World · July 17, 2022

North Macedonia: MPs vote for EU proposal to lift Bulgarian veto despite protests

North Macedonia lawmakers have backed a controversial French-brokered deal that aims to settle a dispute with Bulgaria and pave the way for EU accession talks.

Opposition lawmakers interrupted the vote with shouts and a strike, but passed with 68 votes in favor in the 120-member parliament.

The proposal, which has not been made public since it was first proposed in late June, sparked daily protests in the country’s capital, Skopje, with thousands gathered in front of major government buildings for nearly two weeks.

North Macedonia has been a candidate for EU membership for 17 years, but the start of the talks was blocked first by Greece – which was terminated by the 2019 Prespa agreement – only to be followed by the Bulgarian veto in the 2020.

The GERB-led government of former Prime Minister Boyko Borissov blocked the negotiations by claiming that the history, culture and language of North Macedonia all derive from Bulgaria.

According to the so-called French proposal, North Macedonia would undertake to amend its constitution to recognize a Bulgarian minority and to undergo an annual review by the EU institutions of its relations with Sofia.

According to the 2021 census, there were approximately 3,500 ethnic Bulgarians in the Western Balkan country of 2.08 million.

About 97,000 Macedonians have acquired Bulgarian citizenship over the past two decades, a trend that intensified when Bulgaria joined the bloc in 2007.

The two countries signed a treaty on good neighborly relations in 2017, setting up a bilateral commission charged with resolving historical disputes.

However, it will not be easy for North Macedonia to revise its constitution.

The task would require a two-thirds majority to pass the amendment, and the country’s main opposition party, the right-wing VMRO-DPMNE, said it would not support the change.

‘Historic opportunity caught’, says the head of the European Commission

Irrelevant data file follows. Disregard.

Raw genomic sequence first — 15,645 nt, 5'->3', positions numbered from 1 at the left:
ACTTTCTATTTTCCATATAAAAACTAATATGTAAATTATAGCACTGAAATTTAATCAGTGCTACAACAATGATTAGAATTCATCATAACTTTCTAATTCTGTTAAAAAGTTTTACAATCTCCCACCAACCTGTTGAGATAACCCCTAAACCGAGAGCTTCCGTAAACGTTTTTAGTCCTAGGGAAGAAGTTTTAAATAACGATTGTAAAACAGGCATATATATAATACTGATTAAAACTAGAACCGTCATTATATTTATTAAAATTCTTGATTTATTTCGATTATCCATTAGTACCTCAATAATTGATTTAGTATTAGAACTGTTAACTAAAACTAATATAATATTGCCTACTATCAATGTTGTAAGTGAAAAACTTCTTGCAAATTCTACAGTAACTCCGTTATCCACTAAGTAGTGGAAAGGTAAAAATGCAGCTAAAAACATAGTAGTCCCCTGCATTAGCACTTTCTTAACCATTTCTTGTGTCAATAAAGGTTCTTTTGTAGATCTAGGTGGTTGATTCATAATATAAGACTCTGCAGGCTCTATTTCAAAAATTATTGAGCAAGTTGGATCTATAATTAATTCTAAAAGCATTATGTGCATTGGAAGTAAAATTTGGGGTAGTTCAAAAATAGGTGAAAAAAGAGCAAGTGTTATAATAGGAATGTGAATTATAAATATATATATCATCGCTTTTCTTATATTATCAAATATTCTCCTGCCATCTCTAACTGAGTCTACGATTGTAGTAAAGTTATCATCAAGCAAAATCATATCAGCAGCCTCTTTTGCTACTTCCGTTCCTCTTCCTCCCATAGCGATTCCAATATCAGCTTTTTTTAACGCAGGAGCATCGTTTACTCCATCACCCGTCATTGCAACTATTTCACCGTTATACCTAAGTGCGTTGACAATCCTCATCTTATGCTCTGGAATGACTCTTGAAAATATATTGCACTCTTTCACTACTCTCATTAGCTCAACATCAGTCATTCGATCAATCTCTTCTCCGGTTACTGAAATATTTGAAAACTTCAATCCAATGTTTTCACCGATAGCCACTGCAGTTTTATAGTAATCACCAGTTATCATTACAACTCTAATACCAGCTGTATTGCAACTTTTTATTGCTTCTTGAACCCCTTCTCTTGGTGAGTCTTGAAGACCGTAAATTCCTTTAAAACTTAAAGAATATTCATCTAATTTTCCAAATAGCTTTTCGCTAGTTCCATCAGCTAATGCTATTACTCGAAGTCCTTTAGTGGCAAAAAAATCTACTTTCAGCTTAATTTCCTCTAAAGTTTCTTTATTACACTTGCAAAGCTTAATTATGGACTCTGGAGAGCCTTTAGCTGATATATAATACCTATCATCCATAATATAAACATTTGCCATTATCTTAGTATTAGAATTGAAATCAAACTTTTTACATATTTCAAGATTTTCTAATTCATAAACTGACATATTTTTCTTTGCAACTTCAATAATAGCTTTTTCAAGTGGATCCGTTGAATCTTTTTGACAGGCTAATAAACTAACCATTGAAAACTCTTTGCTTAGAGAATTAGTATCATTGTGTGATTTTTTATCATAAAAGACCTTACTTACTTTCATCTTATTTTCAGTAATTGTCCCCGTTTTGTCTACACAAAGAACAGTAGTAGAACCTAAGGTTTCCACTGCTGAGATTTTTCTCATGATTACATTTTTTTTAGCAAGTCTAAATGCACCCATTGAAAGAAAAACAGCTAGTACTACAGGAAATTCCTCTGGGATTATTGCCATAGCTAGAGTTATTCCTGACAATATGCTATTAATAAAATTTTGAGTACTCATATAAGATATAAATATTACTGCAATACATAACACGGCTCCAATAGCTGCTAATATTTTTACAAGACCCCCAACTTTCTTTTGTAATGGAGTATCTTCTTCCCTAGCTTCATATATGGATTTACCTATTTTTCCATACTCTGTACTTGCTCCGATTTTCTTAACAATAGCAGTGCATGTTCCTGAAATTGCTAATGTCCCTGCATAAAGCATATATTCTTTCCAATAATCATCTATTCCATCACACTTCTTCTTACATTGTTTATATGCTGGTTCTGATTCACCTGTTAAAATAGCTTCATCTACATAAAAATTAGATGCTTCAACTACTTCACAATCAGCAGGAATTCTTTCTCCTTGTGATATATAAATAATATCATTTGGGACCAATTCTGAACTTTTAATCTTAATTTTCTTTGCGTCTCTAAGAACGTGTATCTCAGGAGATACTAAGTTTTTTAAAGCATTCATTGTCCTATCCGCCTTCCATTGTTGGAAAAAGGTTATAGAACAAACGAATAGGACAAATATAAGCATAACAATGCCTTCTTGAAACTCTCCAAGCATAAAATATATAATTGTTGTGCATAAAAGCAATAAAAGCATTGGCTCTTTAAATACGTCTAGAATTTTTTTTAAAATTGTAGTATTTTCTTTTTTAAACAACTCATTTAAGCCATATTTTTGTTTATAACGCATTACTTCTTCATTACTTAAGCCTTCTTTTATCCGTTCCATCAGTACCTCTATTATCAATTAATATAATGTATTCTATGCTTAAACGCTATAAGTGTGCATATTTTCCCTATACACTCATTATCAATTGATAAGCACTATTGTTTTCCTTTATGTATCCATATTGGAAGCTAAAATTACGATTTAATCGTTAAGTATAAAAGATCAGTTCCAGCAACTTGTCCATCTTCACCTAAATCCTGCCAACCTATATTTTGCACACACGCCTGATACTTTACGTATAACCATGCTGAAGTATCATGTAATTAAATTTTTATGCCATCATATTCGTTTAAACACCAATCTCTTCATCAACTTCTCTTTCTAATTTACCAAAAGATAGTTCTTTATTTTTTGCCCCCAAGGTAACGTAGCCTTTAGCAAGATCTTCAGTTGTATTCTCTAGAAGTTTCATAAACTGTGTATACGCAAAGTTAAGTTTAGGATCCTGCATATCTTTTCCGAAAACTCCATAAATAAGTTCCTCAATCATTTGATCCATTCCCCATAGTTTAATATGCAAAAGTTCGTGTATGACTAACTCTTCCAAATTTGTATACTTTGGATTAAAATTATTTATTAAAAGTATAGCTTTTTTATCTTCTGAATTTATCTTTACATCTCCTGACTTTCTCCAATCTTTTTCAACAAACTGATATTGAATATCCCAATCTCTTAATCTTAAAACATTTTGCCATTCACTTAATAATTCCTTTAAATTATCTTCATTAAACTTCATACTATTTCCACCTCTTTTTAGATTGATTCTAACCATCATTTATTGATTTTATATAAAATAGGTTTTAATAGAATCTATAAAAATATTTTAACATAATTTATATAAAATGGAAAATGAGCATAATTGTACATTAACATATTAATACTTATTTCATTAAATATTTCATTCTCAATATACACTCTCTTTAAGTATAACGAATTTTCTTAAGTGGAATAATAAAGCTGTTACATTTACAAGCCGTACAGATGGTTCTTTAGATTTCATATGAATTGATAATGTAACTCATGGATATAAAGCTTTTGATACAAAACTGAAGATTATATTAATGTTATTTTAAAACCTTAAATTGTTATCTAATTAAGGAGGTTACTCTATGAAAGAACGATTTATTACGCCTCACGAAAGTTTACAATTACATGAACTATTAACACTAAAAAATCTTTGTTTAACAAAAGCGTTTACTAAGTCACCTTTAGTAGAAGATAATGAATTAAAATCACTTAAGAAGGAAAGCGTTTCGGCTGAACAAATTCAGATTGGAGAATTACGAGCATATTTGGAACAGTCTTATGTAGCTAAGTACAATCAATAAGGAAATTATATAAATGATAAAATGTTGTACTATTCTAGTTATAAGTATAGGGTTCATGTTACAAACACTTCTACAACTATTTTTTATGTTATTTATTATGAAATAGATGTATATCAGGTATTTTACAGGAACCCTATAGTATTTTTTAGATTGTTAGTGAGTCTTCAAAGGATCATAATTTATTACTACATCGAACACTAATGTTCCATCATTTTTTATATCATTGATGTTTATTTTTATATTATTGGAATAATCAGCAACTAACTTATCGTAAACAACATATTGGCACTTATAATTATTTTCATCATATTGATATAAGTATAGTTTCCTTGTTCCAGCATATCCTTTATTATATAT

Despite this obstacle, the international community praised Saturday’s vote.

European Commission President Ursula von der Leyen said the vote “opens the way to quickly open accession negotiations”.

She traveled to Skopje on July 14 to urge lawmakers to support the deal.

US Secretary of State Antony Blinken also welcomed the vote, applauding “the difficult compromises considered in this compromise, which recognizes and respects the cultural identity of North Macedonia and the Macedonian language”.

Citizens are divided on the issue, with some concerned that the Bulgarian side may continue to insist on its original demands, including the language issue.

“I’m not satisfied,” a man told Euronews about the vote. “I am Macedonian, not Bulgarian. We have been Macedonians for generations. Whoever wants to be Bulgarian, be it. I am Macedonian and this agreement is very bad. “

However, another man said he was undecided: “To tell the truth, I don’t commit myself anywhere. But I still think it will get better now. “

The EU will start accession negotiations with Albania and North Macedonia next Tuesday.

North Macedonia will have two initial intergovernmental conferences to mark the start of accession talks, a precedent that some say could complicate and extend the accession pathways of other potential member countries as well.

It will also be tasked with complying with the bloc’s standards across 35 thematic chapters, which proved to be a lengthy process for the likes of Serbia and Montenegro.